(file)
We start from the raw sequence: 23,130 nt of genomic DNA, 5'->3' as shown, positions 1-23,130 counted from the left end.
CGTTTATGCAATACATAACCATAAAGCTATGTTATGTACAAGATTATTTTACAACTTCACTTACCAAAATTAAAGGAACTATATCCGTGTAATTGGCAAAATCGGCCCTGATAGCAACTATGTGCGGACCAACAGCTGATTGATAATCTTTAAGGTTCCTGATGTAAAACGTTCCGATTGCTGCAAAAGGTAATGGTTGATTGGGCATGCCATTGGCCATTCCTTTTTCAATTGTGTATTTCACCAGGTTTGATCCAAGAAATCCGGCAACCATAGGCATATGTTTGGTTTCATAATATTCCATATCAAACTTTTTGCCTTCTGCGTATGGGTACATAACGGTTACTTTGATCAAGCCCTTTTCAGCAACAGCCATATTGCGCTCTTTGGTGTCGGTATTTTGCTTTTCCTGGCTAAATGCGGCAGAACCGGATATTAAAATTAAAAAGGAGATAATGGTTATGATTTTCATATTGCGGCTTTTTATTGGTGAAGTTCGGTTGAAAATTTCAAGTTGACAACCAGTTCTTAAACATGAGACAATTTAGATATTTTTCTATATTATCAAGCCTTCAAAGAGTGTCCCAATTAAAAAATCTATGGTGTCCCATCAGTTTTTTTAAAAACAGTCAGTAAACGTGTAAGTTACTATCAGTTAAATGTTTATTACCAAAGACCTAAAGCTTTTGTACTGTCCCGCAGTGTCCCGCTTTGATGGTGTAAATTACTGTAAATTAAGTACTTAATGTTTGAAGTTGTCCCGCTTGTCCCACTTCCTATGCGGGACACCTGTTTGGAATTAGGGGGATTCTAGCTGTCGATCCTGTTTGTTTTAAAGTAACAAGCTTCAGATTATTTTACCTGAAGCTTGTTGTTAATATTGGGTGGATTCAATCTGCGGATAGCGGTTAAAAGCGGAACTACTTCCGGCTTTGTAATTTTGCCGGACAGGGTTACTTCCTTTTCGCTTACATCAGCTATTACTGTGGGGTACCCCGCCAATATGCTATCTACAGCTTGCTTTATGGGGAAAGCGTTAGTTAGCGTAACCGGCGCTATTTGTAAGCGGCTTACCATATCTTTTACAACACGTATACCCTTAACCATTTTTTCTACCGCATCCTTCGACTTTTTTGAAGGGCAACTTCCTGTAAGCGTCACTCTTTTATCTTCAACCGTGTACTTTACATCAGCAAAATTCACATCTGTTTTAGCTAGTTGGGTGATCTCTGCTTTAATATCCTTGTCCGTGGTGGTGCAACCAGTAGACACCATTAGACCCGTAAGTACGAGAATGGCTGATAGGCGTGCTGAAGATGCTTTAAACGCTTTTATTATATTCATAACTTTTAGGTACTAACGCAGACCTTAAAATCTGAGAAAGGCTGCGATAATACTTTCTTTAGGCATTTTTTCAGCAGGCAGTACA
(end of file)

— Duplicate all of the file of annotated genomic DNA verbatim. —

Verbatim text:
We start from the raw sequence: 23,130 nt of genomic DNA, 5'->3' as shown, positions 1-23,130 counted from the left end.
CGTTTATGCAATACATAACCATAAAGCTATGTTATGTACAAGATTATTTTACAACTTCACTTACCAAAATTAAAGGAACTATATCCGTGTAATTGGCAAAATCGGCCCTGATAGCAACTATGTGCGGACCAACAGCTGATTGATAATCTTTAAGGTTCCTGATGTAAAACGTTCCGATTGCTGCAAAAGGTAATGGTTGATTGGGCATGCCATTGGCCATTCCTTTTTCAATTGTGTATTTCACCAGGTTTGATCCAAGAAATCCGGCAACCATAGGCATATGTTTGGTTTCATAATATTCCATATCAAACTTTTTGCCTTCTGCGTATGGGTACATAACGGTTACTTTGATCAAGCCCTTTTCAGCAACAGCCATATTGCGCTCTTTGGTGTCGGTATTTTGCTTTTCCTGGCTAAATGCGGCAGAACCGGATATTAAAATTAAAAAGGAGATAATGGTTATGATTTTCATATTGCGGCTTTTTATTGGTGAAGTTCGGTTGAAAATTTCAAGTTGACAACCAGTTCTTAAACATGAGACAATTTAGATATTTTTCTATATTATCAAGCCTTCAAAGAGTGTCCCAATTAAAAAATCTATGGTGTCCCATCAGTTTTTTTAAAAACAGTCAGTAAACGTGTAAGTTACTATCAGTTAAATGTTTATTACCAAAGACCTAAAGCTTTTGTACTGTCCCGCAGTGTCCCGCTTTGATGGTGTAAATTACTGTAAATTAAGTACTTAATGTTTGAAGTTGTCCCGCTTGTCCCACTTCCTATGCGGGACACCTGTTTGGAATTAGGGGGATTCTAGCTGTCGATCCTGTTTGTTTTAAAGTAACAAGCTTCAGATTATTTTACCTGAAGCTTGTTGTTAATATTGGGTGGATTCAATCTGCGGATAGCGGTTAAAAGCGGAACTACTTCCGGCTTTGTAATTTTGCCGGACAGGGTTACTTCCTTTTCGCTTACATCAGCTATTACTGTGGGGTACCCCGCCAATATGCTATCTACAGCTTGCTTTATGGGGAAAGCGTTAGTTAGCGTAACCGGCGCTATTTGTAAGCGGCTTACCATATCTTTTACAACACGTATACCCTTAACCATTTTTTCTACCGCATCCTTCGACTTTTTTGAAGGGCAACTTCCTGTAAGCGTCACTCTTTTATCTTCAACCGTGTACTTTACATCAGCAAAATTCACATCTGTTTTAGCTAGTTGGGTGATCTCTGCTTTAATATCCTTGTCCGTGGTGGTGCAACCAGTAGACACCATTAGACCCGTAAGTACGAGAATGGCTGATAGGCGTGCTGAAGATGCTTTAAACGCTTTTATTATATTCATAACTTTTAGGTACTAACGCAGACCTTAAAATCTGAGAAAGGCTGCGATAATACTTTCTTTAGGCATTTTTTCAGCAGGCAGTACA